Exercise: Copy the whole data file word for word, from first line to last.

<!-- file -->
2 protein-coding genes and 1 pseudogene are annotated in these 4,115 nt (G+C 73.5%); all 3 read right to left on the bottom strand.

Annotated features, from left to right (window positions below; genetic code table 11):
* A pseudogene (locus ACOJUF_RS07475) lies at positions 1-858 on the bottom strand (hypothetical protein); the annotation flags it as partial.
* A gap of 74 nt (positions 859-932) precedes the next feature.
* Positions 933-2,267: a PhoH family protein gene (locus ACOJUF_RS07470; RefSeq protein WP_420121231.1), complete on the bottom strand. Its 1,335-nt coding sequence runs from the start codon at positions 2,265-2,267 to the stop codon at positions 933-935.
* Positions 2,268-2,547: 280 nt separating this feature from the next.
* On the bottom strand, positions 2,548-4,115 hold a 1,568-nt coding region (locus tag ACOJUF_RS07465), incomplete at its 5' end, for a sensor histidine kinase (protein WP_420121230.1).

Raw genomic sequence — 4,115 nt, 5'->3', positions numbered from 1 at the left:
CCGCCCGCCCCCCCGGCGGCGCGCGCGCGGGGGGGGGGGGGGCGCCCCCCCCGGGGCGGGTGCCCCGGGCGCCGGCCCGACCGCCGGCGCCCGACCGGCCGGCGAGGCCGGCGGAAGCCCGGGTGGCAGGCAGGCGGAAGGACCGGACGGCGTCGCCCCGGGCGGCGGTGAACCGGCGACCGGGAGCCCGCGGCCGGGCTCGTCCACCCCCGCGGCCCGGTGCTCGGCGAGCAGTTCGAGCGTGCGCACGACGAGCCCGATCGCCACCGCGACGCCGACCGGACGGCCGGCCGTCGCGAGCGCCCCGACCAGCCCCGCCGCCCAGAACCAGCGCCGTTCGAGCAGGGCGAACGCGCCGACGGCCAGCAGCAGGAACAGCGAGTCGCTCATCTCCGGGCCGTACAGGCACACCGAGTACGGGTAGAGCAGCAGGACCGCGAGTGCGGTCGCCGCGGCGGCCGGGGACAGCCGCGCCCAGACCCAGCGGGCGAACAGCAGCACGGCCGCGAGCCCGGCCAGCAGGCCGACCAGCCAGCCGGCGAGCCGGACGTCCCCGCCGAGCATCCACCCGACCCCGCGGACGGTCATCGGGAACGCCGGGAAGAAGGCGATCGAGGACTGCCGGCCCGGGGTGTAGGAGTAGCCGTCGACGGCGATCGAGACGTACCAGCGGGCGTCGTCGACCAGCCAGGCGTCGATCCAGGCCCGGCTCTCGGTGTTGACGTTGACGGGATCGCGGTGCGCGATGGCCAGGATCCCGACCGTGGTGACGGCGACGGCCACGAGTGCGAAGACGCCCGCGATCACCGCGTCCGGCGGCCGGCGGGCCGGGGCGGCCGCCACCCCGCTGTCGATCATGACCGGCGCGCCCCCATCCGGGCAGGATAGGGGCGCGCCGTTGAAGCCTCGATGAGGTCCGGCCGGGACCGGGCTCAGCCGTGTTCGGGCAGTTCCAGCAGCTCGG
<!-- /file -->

2 protein-coding genes and 1 pseudogene are annotated in these 4,115 nt (G+C 73.5%); all 3 read right to left on the bottom strand.

Annotated features, from left to right (window positions below; genetic code table 11):
* A pseudogene (locus ACOJUF_RS07475) lies at positions 1-858 on the bottom strand (hypothetical protein); the annotation flags it as partial.
* A gap of 74 nt (positions 859-932) precedes the next feature.
* Positions 933-2,267: a PhoH family protein gene (locus ACOJUF_RS07470; RefSeq protein WP_420121231.1), complete on the bottom strand. Its 1,335-nt coding sequence runs from the start codon at positions 2,265-2,267 to the stop codon at positions 933-935.
* Positions 2,268-2,547: 280 nt separating this feature from the next.
* On the bottom strand, positions 2,548-4,115 hold a 1,568-nt coding region (locus tag ACOJUF_RS07465), incomplete at its 5' end, for a sensor histidine kinase (protein WP_420121230.1).

Raw genomic sequence — 4,115 nt, 5'->3', positions numbered from 1 at the left:
CCGCCCGCCCCCCCGGCGGCGCGCGCGCGGGGGGGGGGGGGGCGCCCCCCCCGGGGCGGGTGCCCCGGGCGCCGGCCCGACCGCCGGCGCCCGACCGGCCGGCGAGGCCGGCGGAAGCCCGGGTGGCAGGCAGGCGGAAGGACCGGACGGCGTCGCCCCGGGCGGCGGTGAACCGGCGACCGGGAGCCCGCGGCCGGGCTCGTCCACCCCCGCGGCCCGGTGCTCGGCGAGCAGTTCGAGCGTGCGCACGACGAGCCCGATCGCCACCGCGACGCCGACCGGACGGCCGGCCGTCGCGAGCGCCCCGACCAGCCCCGCCGCCCAGAACCAGCGCCGTTCGAGCAGGGCGAACGCGCCGACGGCCAGCAGCAGGAACAGCGAGTCGCTCATCTCCGGGCCGTACAGGCACACCGAGTACGGGTAGAGCAGCAGGACCGCGAGTGCGGTCGCCGCGGCGGCCGGGGACAGCCGCGCCCAGACCCAGCGGGCGAACAGCAGCACGGCCGCGAGCCCGGCCAGCAGGCCGACCAGCCAGCCGGCGAGCCGGACGTCCCCGCCGAGCATCCACCCGACCCCGCGGACGGTCATCGGGAACGCCGGGAAGAAGGCGATCGAGGACTGCCGGCCCGGGGTGTAGGAGTAGCCGTCGACGGCGATCGAGACGTACCAGCGGGCGTCGTCGACCAGCCAGGCGTCGATCCAGGCCCGGCTCTCGGTGTTGACGTTGACGGGATCGCGGTGCGCGATGGCCAGGATCCCGACCGTGGTGACGGCGACGGCCACGAGTGCGAAGACGCCCGCGATCACCGCGTCCGGCGGCCGGCGGGCCGGGGCGGCCGCCACCCCGCTGTCGATCATGACCGGCGCGCCCCCATCCGGGCAGGATAGGGGCGCGCCGTTGAAGCCTCGATGAGGTCCGGCCGGGACCGGGCTCAGCCGTGTTCGGGCAGTTCCAGCAGCTCGG